Regardless of our career ambitions, we all have goals. We need to know how to leverage our unique talents and harness our weaknesses to achieve these goals. The most likely source of insight and guidance, particularly in the shorter-term, is our team leader. Not all leaders are attuned to the individual development of their team, so it can fall on you to help your leader to help you. Here are 10 questions you can use to start a conversation with your leader, one that will provide career insights for personal branding.
- How can I help the team be more successful?
Start with an easy question that engages the leader in their own priority – the team.
- How would you describe my personal brand?
Personal or self-branding is a watch phrase right now, and you need to know if you are successfully developing a signature and reputation that will work for you and your long-term goals.
- If I double down on a strength, which should it be?
This question solicits information about your abilities that can lead to insights about your role in the team as well as how you are appearing in the group. You might even ask your leader about particular strengths for closer insights.
- If you were in my shoes, how would you leverage my strengths?
A similar question, asked in a different way, can often get a fresh answer. Engaging your leader about their own skills will help them to relate to yours and provide useful guidance.
- Do I need to change anything?
This is a difficult conversation for leaders to have with team members because it’s not always easy to hear the answers. It is critical to gather information about your (actual or perceived) weaknesses that may be having a negative impact on your brand or be a missed opportunity.
- Where should I be visible to help the team?
You need to know what opportunities are available and useful both in and out of the organization so that you can apply yourself to taking advantage of them.
- Who should I be talking to inside or outside of the company?
For your own development and the development of the team, you want your leader to name names. Be specific about your motivation – there is only partial overlap between a resource for the team and one for your own growth.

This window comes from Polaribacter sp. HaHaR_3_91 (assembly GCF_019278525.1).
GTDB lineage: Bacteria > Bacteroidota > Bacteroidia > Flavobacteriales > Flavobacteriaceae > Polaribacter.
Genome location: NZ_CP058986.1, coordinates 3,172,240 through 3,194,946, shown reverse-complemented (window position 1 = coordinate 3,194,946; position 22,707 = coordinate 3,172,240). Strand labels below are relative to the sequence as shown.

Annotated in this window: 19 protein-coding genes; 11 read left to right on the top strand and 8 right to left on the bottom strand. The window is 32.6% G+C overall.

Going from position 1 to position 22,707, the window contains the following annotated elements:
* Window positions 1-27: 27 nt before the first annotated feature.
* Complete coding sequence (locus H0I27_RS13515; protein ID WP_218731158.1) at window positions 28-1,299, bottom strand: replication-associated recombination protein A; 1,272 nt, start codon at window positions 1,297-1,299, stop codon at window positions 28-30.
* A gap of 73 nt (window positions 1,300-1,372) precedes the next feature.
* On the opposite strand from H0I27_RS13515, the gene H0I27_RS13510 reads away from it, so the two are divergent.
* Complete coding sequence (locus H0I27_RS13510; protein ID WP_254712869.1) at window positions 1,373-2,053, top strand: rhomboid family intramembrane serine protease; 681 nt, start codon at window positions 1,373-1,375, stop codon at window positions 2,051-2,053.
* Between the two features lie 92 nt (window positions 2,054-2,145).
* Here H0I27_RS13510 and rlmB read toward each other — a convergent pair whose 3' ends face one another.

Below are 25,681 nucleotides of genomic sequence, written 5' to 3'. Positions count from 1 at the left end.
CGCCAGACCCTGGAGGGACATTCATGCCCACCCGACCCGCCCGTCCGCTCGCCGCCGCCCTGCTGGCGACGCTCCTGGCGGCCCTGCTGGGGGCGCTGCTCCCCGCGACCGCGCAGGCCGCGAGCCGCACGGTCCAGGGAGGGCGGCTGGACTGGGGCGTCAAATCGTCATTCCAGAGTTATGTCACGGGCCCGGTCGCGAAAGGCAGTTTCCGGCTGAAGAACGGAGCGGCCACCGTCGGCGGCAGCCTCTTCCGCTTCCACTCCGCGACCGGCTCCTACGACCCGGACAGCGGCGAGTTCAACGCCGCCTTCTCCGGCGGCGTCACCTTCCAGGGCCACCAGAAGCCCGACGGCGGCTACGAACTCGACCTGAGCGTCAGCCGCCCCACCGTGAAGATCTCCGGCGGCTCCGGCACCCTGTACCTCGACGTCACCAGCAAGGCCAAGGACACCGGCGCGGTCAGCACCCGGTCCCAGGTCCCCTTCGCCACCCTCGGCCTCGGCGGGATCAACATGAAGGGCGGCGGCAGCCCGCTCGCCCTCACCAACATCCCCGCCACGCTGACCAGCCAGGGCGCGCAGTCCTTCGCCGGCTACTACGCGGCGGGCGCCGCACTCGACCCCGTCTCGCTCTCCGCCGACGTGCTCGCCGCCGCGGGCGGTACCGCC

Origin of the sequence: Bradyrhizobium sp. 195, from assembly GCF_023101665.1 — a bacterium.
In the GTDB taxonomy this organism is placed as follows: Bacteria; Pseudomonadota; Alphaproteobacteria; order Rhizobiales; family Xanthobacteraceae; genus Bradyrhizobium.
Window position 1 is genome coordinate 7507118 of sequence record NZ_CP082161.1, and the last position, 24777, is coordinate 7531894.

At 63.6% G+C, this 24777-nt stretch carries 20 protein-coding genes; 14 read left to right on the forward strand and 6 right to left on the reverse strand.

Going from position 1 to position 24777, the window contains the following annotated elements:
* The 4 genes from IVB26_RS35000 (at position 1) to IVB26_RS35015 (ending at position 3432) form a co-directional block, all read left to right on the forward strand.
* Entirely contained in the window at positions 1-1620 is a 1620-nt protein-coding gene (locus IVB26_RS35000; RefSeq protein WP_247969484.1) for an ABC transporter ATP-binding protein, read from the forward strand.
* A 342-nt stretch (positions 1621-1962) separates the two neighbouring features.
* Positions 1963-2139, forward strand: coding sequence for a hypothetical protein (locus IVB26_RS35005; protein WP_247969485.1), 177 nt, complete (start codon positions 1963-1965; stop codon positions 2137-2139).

- What meetings should I attend?
Your leader is well-positioned to know more about your industry, and may also know about your other interests. Their thought leadership can benefit you through career development and networking opportunities.
- What relationships should I be building?
From a mentor to a champion or simply a good career resource, there are people your leader may know who can help your business development. Be specific about the various roles you are looking to fill in your career so your leader knows what types of suggestions to make.
- Can you recommend what you think I should work on specifically for the next 90 days?
You need to give your leader a chance to offer you actionable guidance instead of an opinion. Finishing out any conversation with this question will set you on a measurable path that you can revisit with them after the time has passed. It is an effective way to be an intentional entrepreneur.
When approaching your leader for help in your professional growth, be mindful of timing and phrasing. While a periodic review is a good opportunity for these conversations, consider a less formal meeting to engage in a dialogue. Your leader has every motivation to help you to succeed; you simply need to give them the opportunity and the prompts to act on it.
Are there challenging conversations that you need to have in your life? My new book Listen: How to Embrace the Difficult Conversations Life Throws at You dives into tough conversations and how to have them. Join the waiting list for your copy.
© 2020 Jennifer Dalton
Jen Dalton is a personal brand specialist with entrepreneurship in her DNA. She helps business owners and executives define how they show up as leaders, make the most of their strengths, and tend to their legacy, growth, and visibility. The author of two books, frequent speaker, podcaster and “Purpose Sherpa,” Jen is a critical resource for any person or company that wants to define their brand and differentiate themselves in authentic, credible, and relevant ways to the market.